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Tag: auburn

January 2, 1974 – E.L. Cord, transportation empire owner, dies
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January 2, 1974 – E.L. Cord, transportation empire owner, dies

E.L. Cord with an Auburn automobile. Courtesy of Auburn Cord Duesenberg Museum. Errett Lobban Cord, better known as E. L., began his automotive career as a race car driver, mechanic and car salesman. He would go on to create an automotive empire that including ownership of some of the most luxurious American car brands in the 1920s and 1930s, Auburn and Duesenberg. During that time he also founded Cord, a vehicle among the most mechanically unique to come out of the era. Throughout this life he'd also hold roles as entertainment executive and state law maker. His career and life came to an end when he died from cancer on this day in 1974 at age 79. E.L. Cord with a Cord 810 E.L. Cord buys Auburn Automobile Company Born in Missouri in 1894, Cord became a jack of all trades ty...
July 20, 1894 – Transportation baron E.L. Cord is born
This Day

July 20, 1894 – Transportation baron E.L. Cord is born

Yesterday we discussed an invention that revolutionized automotive design, pop up headlights that were first featured on the 1936 Cord 810. Today, we're talking about the man who gave that car its name. Errett Lobban Cord, born on this day in 1894, was a race car driver, mechanic and car salesman -- and a transportation baron, entertainment executive and state law maker. Top: E.L. Admiring the Cord 810Above: 1929 Cord L-29. By Jim Evans - Own work, CC BY-SA 4.0 Born in Missouri, Cord grew to be a jack of all trades. Aside from working on, racing and selling cars, he ventured into numerous other areas of business. At one point or another in his early career, Cord hauled ore, sold real estate, fixed electronics, and even drove a bus. None of these jobs shook out quite how he wa...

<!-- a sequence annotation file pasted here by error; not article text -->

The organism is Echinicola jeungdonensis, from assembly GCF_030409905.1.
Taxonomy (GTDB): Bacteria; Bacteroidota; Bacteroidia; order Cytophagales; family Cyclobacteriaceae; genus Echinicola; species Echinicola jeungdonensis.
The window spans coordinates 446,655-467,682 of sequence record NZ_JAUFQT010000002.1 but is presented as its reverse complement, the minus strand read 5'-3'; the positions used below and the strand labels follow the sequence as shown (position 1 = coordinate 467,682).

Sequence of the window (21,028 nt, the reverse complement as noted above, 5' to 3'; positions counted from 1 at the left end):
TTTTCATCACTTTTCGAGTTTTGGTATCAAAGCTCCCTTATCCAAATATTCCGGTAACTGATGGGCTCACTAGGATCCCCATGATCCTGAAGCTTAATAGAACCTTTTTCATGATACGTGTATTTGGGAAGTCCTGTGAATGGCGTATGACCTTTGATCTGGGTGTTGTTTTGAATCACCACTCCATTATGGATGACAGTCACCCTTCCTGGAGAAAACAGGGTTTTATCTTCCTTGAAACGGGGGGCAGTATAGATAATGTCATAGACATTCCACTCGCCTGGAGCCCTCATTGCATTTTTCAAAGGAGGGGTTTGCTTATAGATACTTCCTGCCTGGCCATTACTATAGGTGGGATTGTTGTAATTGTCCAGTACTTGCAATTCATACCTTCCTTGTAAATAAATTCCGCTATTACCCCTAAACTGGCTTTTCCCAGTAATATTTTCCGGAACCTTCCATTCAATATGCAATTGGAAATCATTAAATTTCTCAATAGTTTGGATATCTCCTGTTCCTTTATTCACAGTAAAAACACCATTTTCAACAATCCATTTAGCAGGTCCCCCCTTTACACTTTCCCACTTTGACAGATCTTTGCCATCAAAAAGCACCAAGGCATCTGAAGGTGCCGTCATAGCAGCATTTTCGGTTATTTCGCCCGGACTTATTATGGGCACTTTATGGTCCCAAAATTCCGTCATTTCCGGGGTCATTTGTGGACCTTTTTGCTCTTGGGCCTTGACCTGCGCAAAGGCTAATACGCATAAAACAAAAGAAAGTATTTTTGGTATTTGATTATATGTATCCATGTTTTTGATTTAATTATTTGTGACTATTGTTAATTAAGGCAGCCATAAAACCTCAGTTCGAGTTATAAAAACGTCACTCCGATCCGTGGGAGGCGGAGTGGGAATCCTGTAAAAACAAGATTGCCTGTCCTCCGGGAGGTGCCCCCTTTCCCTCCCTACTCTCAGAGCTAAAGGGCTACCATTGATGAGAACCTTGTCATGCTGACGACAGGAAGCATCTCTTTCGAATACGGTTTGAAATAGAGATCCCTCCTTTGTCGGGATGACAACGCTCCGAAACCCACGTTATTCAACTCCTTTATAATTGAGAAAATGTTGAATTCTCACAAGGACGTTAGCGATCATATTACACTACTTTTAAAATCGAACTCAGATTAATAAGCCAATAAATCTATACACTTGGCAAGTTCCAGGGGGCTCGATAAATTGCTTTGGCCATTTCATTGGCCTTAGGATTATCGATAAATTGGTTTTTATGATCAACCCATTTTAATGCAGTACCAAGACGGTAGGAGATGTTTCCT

January 22, 1990 – Cord & Duesenberg designer Gordon Buehrig dies
Features, This Day

January 22, 1990 – Cord & Duesenberg designer Gordon Buehrig dies

Legend has it that Gordon Buehrig was expelled from his design college for drawing cars on textbooks. While the punishment may not fit the crime, if true, he didn't let it affect his day dreams. Those sketches soon, quite soon really, became reality. Instead of trying to finish college, he left his Illinois home headed for the Motor City. After arriving in Detroit he found work at Packard and then General Motors. For young Buehrig, born in 1904, designing the Le Mans competing 1929 Black Hawk couldn't be a better job. That is, until his artistic approach to car design caught the eye of E.L. Cord, who had purchased Duesenberg just three years earlier. Courted by Cord, Gordon Buehrig found himself as Duesenberg's chief designer at the tender age of 25. Among his first tasks: designing ...

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